With Napoleon in Russia: The Illustrated Memoirs of Major Faber du Faur 1812
Faber du Faur, Christian Wilhelm von. With Napoleon in Russia: The Illustrated Memoirs of Major Faber du Faur 1812. Edited and translated by Jonathan North. Mechanicsburg, PA: Stackpole Books, 2001. ISBN# 1853674540. 208 pages. $80
'Never Despair While Brave Men Remain with the Colors'
There is only one word to describe this monumental work, and that is, 'Magnificent.' Editor and translator Jonathan North has done the Napoleonic community a great service with this superb edition, and Greenhill has once again triumphed, clearly demonstrating that it is the leader in publishing things Napoleonic. In short, this is the best piece of Napoleonic scholarship published since Col. John Elting's monumental Napoleonic Uniforms, Volumes III and IV in May of 2000.
This memoir is a gold mine of information. Not only is the written memoir included, but also 93 colored paintings done by Faber du Faur, plus the drawings from which those paintings developed. It covers the author’s participation in the Russian campaign of 1812 in full color, and covers it from muzzle to butt plate.
Faber du Faur was a lieutenant in the Württemberg horse artillery assigned to Ney's III Corps, in the Württemberg 25th Division. Ney mentioned the Württemberg horse artillery as being as good as, or better, than their French counterparts, and this is high praise indeed, as the French artillery arm was considered the best in the world at the time.
Faber du Faur was there from the first, crossing the Nieman with his battery, through the long march to Moscow, fighting at Smolensk and Valutino, and on to Borodino. In Moscow, he saw all the bitterness of the fire (deliberately set by the half-insane mayor of the city before the French came in), the helpless plight of the Russian civilians, and the beginnings of the great and terrible retreat. He chronicles the dissolution of the army along its route of march out of Russia, and all the horror of the crossing of the Berezina.
He also notes with pride the successes the Grande Armee achieved, terming several of them 'glorious', as well as the problems encountered both on the way in and the retreat out of Russia. He also notes how the remnants of the Grande Armee fought their way out of the trap at the Berezina, the stern, greatly respected Eble building his bridges as the army fought its way through Tshitshagov’s army on the other side of the river.
Faber du Faur's anecdotes and narrative are fascinating. Describing an artillery fight outside the walls of Smolensk, he describes the ricochet fire of the Russian artillery and how it was successfully dodged by the Württemberg gunners. What amazed them, and that hadn’t been taken into account, was, because they had the city walls behind them, the roundshot bounced off the walls and came back at them, causing some casualties. The narrative of the Württemberg infantry fairly rescuing Murat and defeating the Russian cavalry is dramatic and lively. The color plates that accompany these two descriptions are among the best of the collection.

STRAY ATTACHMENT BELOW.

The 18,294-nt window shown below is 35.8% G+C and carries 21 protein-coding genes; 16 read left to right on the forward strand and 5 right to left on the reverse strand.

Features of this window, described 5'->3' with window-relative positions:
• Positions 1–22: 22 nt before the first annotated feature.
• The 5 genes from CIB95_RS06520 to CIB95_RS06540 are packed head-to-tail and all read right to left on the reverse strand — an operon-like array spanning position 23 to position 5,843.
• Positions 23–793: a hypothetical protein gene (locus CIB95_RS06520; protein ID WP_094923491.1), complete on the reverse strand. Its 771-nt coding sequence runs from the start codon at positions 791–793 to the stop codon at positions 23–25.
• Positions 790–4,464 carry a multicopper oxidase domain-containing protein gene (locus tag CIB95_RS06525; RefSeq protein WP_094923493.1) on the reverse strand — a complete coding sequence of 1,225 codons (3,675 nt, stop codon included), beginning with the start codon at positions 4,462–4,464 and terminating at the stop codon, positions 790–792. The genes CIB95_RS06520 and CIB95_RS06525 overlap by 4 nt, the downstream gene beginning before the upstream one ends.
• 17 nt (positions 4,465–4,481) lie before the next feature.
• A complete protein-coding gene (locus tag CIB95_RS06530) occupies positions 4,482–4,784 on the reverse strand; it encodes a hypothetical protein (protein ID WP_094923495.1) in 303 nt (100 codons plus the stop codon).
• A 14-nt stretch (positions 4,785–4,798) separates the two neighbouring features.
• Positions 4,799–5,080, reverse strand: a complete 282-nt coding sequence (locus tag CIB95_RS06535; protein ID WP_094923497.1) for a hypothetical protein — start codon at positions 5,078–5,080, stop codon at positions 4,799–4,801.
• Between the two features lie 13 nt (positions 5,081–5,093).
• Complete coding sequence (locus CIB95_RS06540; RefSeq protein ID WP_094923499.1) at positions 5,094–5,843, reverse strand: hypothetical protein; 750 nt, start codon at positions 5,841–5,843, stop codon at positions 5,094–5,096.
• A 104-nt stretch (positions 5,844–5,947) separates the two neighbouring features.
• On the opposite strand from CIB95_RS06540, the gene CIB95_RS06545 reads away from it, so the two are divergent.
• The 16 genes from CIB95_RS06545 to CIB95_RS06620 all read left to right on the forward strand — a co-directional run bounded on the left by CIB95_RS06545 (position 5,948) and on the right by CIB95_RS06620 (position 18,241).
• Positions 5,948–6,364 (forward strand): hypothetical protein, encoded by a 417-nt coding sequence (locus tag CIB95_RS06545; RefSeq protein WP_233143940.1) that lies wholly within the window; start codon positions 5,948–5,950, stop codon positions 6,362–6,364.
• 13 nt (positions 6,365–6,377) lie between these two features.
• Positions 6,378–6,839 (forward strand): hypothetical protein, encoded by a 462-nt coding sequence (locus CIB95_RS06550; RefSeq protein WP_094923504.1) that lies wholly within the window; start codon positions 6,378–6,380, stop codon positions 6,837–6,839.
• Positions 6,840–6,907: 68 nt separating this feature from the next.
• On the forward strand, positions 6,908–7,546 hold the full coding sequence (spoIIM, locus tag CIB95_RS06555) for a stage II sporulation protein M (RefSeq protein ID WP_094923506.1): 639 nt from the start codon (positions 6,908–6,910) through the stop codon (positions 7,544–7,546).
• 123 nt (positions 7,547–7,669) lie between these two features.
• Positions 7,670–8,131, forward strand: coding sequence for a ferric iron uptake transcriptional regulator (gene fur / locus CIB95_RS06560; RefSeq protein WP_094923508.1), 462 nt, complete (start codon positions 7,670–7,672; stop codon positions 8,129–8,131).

The author's depiction of the French and allied troops is interesting. The French infantry is pictured in the pre-1812 uniforms, settling that long argument, and his depiction of horses and gun teams is also excellent, the detail of the horse harness particularly noteworthy. Two other interesting pictorials are of great interest. Napoleon is pictured no less than four times, and in no picture is he painted as being stout. That flies in the face of conventional wisdom, and Faber du Faur doesn't seem to be one to flatter unnecessarily. The other interesting picture is of a carabinier in campaign uniform, which is light blue instead of white, which was the undress uniform.
The paintings pull no punches, nor does the narrative. Losses are always described as heavy and debilitating (the death of the able, respected Gudin of Davout's I Corps is mentioned at the Battle of Valutino). The more gruesome side of warfare, death and civilian suffering, are also pictured throughout the text, the pictures of the aftermath of Borodino being particularly gruesome. The recurring theme of hunger throughout the campaign is interesting, as this was one of the areas in which Napoleon carefully planned before the invasion.
Another item is of great interest. In one of the paintings of the fighting in and around Smolensk there is an excellent rendering of troops fighting in skirmish order. The infantry are fighting in pairs, their officer and his drummer behind them controlling the action. This is textbook open order fighting and is interesting as both an observation and a testament.
One last observation of many caught my eye as I carefully went through the memoir. One of the paintings has Napoleon on foot with a group of staff officers. Behind them with shouldered arms are two Old Guard grenadiers (curiously with white instead of red plumes on their bearskins) who tower over the officers and their Emperor. If this is an accurate record, and there is no doubt in my mind that it is, they truly were big men, appearing even taller in their large bearskin caps.
This version of Faber du Faur's memoir is a true tour de force, and one that will remain a standard reference for years to come. It is an immense achievement. It belongs on the bookshelves of all historians, wargamers, collectors of militaria and modellers, as well as all students of this fascinating period. This volume has added greatly to our knowledge of the period and it is one of the best books on the Russian campaign available. This volume is enthusiastically recommended for all and sundry, and if you don’t add it to your library/collection, you are missing out on both a visual treat, and a serious history of the Russian campaign.
Reviewed by Kevin Kiley
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